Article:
“But the things that come out of a person’s mouth come from the heart, and these defile them. For out of the heart come evil thoughts—murder, adultery, sexual immorality, theft, false testimony, slander. These are what defile a person; but eating with unwashed hands does not defile them.” Matthew 15:18-20, NIV
You never know what’s going to happen during an all-age service at church. Particularly when the preacher asks questions.
I once preached at an all-age service on the passage at the top of this post. It’s about the time when the Pharisees criticised Jesus and his disciples for failing to wash their hands ritually before eating. This ritual was their way of modelling cleaning ourselves from the world’s moral contamination. But Jesus replied, startlingly, that the real contamination comes from inside us, not out there.
So, after putting some pictures up on the screen, and explaining the Pharisaical hand-washing, I asked the question: “What’s wrong with their method?”
Normally it’s children who answer these questions, but this time a gentleman on the front row spoke up. I’ll never forget it. “The problem’s not out there, it’s in here!”, he said, pointing to himself.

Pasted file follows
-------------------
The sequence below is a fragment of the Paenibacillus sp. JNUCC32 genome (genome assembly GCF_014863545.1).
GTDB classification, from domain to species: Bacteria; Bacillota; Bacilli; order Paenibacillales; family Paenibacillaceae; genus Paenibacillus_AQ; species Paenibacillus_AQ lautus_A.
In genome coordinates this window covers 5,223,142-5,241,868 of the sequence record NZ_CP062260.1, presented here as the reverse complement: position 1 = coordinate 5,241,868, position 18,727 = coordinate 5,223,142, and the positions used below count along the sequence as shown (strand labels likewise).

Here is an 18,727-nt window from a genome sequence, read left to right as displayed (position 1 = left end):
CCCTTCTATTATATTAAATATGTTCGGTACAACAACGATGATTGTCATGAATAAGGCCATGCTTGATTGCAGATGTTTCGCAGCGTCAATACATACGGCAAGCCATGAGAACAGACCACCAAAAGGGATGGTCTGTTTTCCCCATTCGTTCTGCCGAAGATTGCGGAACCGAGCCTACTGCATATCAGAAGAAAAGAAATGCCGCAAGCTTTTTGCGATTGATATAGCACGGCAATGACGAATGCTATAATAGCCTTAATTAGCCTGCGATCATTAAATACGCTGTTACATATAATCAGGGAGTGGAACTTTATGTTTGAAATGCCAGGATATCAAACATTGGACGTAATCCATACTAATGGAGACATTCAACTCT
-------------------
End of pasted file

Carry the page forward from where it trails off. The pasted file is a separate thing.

It turned out that he was an ex-con, and he knew only too well the horrors of his inward depravity. I agreed with him, but he didn’t seem satisfied. He asked another public question: “What can I do about it?” I was so glad to be able to carry on with the talk and tell him, and the rest of the crowd there, about Christ’s work for us (dying on the cross to take away the guilt of all who trust him) and his work in us (by His Spirit, changing us from the inside out).
Later that day I heard about another visitor to the very same service who’d reacted in exactly the opposite way. He’d been incensed. This man, a retired ambassador from a former Eastern Bloc (pre 1989) country, was a communist. His dogma had no place for Jesus’ account of human nature, in which sin lives in us like an infection. He had no place for the idea that we are each personally responsible for our sin, which comes from within.
So: two different reactions – one from a very respectable person, the other from a person of disrepute. Yet who got it right?
Surely, if we are realistic about the world, we have to agree with Jesus. How else do we explain humanity’s habitual addiction to war? How do we explain, on a much more mundane level, the family holiday which was spoilt by that horrible argument, even though we were in a place that felt like paradise? How do we explain the need to lock our doors and password our computers? Why did we need “Me too?” to help us guard our interactions? Why do we need the restraints of so much law?
Jesus tells the truth, not to depress us, but to make us face reality, and find the solution He’s provided.